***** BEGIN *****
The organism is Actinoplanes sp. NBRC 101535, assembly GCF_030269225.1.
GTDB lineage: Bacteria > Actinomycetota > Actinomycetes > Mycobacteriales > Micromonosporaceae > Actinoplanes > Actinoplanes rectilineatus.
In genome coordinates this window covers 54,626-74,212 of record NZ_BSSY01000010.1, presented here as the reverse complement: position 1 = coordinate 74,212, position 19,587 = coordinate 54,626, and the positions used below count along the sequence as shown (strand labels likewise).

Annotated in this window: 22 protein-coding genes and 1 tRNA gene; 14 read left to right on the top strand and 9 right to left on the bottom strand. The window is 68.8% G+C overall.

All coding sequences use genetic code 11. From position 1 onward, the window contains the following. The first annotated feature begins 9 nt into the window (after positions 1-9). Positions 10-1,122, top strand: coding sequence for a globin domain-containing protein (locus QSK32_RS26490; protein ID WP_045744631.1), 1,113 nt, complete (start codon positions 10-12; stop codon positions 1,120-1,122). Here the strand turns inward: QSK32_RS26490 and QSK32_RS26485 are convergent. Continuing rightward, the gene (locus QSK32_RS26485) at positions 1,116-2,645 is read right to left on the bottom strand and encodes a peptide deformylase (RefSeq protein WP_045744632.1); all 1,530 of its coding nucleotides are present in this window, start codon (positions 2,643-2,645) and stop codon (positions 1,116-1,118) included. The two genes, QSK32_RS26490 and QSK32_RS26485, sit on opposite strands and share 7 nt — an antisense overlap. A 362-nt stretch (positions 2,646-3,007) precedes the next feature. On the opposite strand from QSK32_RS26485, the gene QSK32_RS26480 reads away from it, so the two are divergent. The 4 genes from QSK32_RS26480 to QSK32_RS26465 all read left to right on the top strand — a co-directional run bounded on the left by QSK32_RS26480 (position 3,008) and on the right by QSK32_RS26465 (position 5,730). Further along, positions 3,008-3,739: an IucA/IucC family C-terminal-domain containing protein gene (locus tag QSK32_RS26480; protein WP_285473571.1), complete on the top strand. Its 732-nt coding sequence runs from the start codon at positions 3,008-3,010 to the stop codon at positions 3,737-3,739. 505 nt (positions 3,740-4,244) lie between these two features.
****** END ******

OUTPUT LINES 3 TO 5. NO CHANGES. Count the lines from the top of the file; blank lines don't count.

In genome coordinates this window covers 54,626-74,212 of record NZ_BSSY01000010.1, presented here as the reverse complement: position 1 = coordinate 74,212, position 19,587 = coordinate 54,626, and the positions used below count along the sequence as shown (strand labels likewise).

Annotated in this window: 22 protein-coding genes and 1 tRNA gene; 14 read left to right on the top strand and 9 right to left on the bottom strand. The window is 68.8% G+C overall.

All coding sequences use genetic code 11. From position 1 onward, the window contains the following. The first annotated feature begins 9 nt into the window (after positions 1-9). Positions 10-1,122, top strand: coding sequence for a globin domain-containing protein (locus QSK32_RS26490; protein ID WP_045744631.1), 1,113 nt, complete (start codon positions 10-12; stop codon positions 1,120-1,122). Here the strand turns inward: QSK32_RS26490 and QSK32_RS26485 are convergent. Continuing rightward, the gene (locus QSK32_RS26485) at positions 1,116-2,645 is read right to left on the bottom strand and encodes a peptide deformylase (RefSeq protein WP_045744632.1); all 1,530 of its coding nucleotides are present in this window, start codon (positions 2,643-2,645) and stop codon (positions 1,116-1,118) included. The two genes, QSK32_RS26490 and QSK32_RS26485, sit on opposite strands and share 7 nt — an antisense overlap. A 362-nt stretch (positions 2,646-3,007) precedes the next feature. On the opposite strand from QSK32_RS26485, the gene QSK32_RS26480 reads away from it, so the two are divergent. The 4 genes from QSK32_RS26480 to QSK32_RS26465 all read left to right on the top strand — a co-directional run bounded on the left by QSK32_RS26480 (position 3,008) and on the right by QSK32_RS26465 (position 5,730). Further along, positions 3,008-3,739: an IucA/IucC family C-terminal-domain containing protein gene (locus tag QSK32_RS26480; protein WP_285473571.1), complete on the top strand. Its 732-nt coding sequence runs from the start codon at positions 3,008-3,010 to the stop codon at positions 3,737-3,739. 505 nt (positions 3,740-4,244) lie between these two features.